CSC411: Machine Learning and Data Mining (Winter 2017)

About CSC411

This course serves as a broad introduction to machine learning and data mining. We will cover the fundamentals of supervised and unsupervised learning. We will focus on neural networks, policy gradient methods in reinforcement learning. We use the Python NumPy/SciPy stack. Students should be comfortable with calculus, probability, and linear algebra.

Required math background

Here's (roughly) the math that you need for this course. Linear Algebra: vectors: the dot product, vector norm, vector addition; matrices: matrix multiplication. Calculus: derivatives, derivatives as the slope of the function; integrals. Probability: random variables, expectation, independence. Other topics will be needed, but are not part of the pre-requisites, so I will devote an appropriate amount of lecture time to them.

Nikulin & Novak, Exploring the Neural Algorithm of Artistic Style


The better of:

40%: Projects
30%: Midterm
30%: Final Exam
40%: Projects
15%: Midterm
45%: Final Exam

You must receive at least 40% on the final exam to pass the course.

Teaching team

Instructor: Michael Guerzhoy. Office: BA5244, Email: guerzhoy at cs.toronto.edu (please include CSC411 in the subject, and please ask questions on Piazza if they are relevant to everyone.)

CSC411 TAs: Patricia Thaine, Aditya Bharagava, Yulia Rubanova, Yingzhou Wu, Shun Liao, Bin Yang, Jixuan Wang, Aleksei Shkurin, Alexey Strokach, Katherine Ge, Karo Castro-Wunsch, Farzaneh Mahdisoltani.


A sample report/LaTeX template containing advice on how to write project reports AI courses is here (see the pdf and tex files). (The example is based on Programming Computer Vision, pp27-30.) Key points: your code should generate all the figures used in the report; describe and analyze the inputs and the outputs; add your interpretation where feasible.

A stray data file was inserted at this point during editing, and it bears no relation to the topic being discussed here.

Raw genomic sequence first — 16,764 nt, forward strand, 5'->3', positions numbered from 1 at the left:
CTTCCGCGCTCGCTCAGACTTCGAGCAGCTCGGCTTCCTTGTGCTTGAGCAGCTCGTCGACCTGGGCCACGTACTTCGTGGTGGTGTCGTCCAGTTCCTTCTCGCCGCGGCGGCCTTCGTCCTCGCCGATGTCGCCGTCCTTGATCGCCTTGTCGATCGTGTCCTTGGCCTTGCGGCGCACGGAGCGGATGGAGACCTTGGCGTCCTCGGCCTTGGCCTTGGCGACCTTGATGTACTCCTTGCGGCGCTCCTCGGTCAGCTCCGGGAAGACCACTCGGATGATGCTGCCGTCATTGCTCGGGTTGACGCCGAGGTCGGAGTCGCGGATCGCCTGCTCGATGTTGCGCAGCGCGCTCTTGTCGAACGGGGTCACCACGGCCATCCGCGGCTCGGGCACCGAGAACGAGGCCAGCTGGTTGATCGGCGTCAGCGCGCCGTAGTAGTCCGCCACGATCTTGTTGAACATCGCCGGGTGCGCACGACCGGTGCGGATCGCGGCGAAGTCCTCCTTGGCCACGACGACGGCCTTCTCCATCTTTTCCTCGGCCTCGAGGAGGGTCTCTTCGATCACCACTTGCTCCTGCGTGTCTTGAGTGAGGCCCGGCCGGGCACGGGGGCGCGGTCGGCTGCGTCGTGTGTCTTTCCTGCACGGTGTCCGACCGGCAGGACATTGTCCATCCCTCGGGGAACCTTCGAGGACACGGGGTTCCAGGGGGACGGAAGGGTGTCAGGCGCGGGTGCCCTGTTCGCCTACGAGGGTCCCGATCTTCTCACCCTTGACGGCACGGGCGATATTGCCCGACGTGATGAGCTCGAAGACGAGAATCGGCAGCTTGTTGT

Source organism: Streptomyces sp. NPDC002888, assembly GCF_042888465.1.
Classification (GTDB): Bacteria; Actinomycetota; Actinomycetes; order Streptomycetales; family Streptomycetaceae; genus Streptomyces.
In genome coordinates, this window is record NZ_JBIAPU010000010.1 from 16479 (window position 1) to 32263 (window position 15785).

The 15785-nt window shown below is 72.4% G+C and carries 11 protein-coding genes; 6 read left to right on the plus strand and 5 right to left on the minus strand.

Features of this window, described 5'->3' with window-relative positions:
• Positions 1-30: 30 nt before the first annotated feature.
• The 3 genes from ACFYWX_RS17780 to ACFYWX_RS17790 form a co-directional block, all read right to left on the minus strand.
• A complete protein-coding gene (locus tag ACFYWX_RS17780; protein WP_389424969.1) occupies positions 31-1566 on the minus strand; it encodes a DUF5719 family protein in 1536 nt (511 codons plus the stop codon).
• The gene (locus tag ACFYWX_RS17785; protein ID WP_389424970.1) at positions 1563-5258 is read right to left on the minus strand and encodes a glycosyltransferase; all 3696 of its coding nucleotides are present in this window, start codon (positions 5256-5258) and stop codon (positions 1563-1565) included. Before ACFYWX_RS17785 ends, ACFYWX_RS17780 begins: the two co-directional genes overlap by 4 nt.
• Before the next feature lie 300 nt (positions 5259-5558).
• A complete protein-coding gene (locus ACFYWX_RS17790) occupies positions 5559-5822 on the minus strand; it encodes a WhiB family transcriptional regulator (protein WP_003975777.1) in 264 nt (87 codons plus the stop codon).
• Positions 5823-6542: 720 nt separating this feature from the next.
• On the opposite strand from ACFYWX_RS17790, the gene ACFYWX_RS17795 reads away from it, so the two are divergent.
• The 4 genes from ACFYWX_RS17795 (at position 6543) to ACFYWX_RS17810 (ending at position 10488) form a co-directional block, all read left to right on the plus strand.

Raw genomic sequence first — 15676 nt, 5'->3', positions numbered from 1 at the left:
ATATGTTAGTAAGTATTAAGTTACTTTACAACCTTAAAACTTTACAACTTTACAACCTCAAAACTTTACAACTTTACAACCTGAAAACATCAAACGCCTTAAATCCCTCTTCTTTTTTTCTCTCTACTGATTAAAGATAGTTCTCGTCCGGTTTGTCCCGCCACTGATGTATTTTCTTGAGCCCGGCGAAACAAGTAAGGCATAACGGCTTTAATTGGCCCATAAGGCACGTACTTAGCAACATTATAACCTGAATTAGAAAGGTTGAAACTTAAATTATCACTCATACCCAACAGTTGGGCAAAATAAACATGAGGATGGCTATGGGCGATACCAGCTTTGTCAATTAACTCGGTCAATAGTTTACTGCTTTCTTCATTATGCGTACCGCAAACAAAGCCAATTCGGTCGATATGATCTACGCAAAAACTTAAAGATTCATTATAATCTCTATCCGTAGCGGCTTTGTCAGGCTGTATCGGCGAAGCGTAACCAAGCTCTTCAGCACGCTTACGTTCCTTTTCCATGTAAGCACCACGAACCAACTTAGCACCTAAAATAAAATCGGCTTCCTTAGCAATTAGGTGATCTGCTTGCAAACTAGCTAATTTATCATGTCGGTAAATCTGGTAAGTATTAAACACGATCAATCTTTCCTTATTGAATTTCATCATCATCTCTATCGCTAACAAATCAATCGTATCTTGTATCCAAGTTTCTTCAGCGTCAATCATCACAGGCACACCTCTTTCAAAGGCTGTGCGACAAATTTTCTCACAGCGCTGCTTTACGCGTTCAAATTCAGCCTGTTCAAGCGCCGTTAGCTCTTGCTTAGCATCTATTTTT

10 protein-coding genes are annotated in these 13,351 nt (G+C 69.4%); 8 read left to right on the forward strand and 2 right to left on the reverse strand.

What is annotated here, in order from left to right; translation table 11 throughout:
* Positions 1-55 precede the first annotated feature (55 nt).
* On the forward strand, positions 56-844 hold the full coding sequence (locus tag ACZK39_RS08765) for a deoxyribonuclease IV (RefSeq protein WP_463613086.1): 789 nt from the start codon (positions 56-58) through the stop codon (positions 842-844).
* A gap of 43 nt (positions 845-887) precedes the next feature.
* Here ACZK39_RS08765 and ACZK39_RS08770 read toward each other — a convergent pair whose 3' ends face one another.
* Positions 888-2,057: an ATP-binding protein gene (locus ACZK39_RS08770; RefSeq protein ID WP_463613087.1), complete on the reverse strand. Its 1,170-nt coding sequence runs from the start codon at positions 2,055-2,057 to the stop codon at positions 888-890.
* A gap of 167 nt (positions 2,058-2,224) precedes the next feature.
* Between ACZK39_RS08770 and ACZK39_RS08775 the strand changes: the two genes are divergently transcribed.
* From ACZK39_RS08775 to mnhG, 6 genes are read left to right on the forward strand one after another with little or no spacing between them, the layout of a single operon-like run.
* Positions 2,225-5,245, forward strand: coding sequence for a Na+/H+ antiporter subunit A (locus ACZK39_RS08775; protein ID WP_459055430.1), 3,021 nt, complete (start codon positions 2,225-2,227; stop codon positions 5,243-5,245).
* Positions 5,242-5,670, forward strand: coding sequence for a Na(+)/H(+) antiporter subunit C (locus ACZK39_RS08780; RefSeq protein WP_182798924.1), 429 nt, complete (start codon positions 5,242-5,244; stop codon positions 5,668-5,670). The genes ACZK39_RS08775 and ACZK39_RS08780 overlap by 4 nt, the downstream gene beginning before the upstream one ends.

Project 1: Face Recognition and Gender Classification Using Regression (10%) Due Jan. 29 Feb 1 at 11PM
Project 2: Deep Neural Networks (10% + up to 2% bonus) Due Feb. 19 March 5 at 11PM
Project 3: Supervised and Unsupervised Methods for Natural Language Processing (10% + up to 1.5% bonus) Due Mar. 19 March 21 at 11PM
Project 4: Reinforcement Learning using Policy Gradients (10%) Due Apr. 2 Apr. 4 at 11PM (Note: late projects only accepted by Wednesday Apr. 5 23:59PM)
Lateness penalty: 5% of the possible marks per day, rounded up. Projects are only accepted up to 72 hours (3 days) after the deadline.


The Winter 2017 exam paper


The Winter 2017 midterm paper. Solutions and marking scheme. Solutions for Q2b and Q6: intro, performance vs. k, breaking the assumptions behind k-NN.

Friday March 3, 6pm-8pm. Make-up midterm for those who have a documented (a screenshot and/or explanatory email is sufficient) conflict with the main timeslot: TBA. Please send me email if there is an issue.

Coverage: the lectures and the projects, focusing on the lectures.

Getting help

Michael's office hours: Tuesday 6-7PM, Wednesday 5-6PM in BA5244. Or email for an appointment. Or drop by to see if I'm in. Feel free to chat with me after lecture.

Course forum on Piazza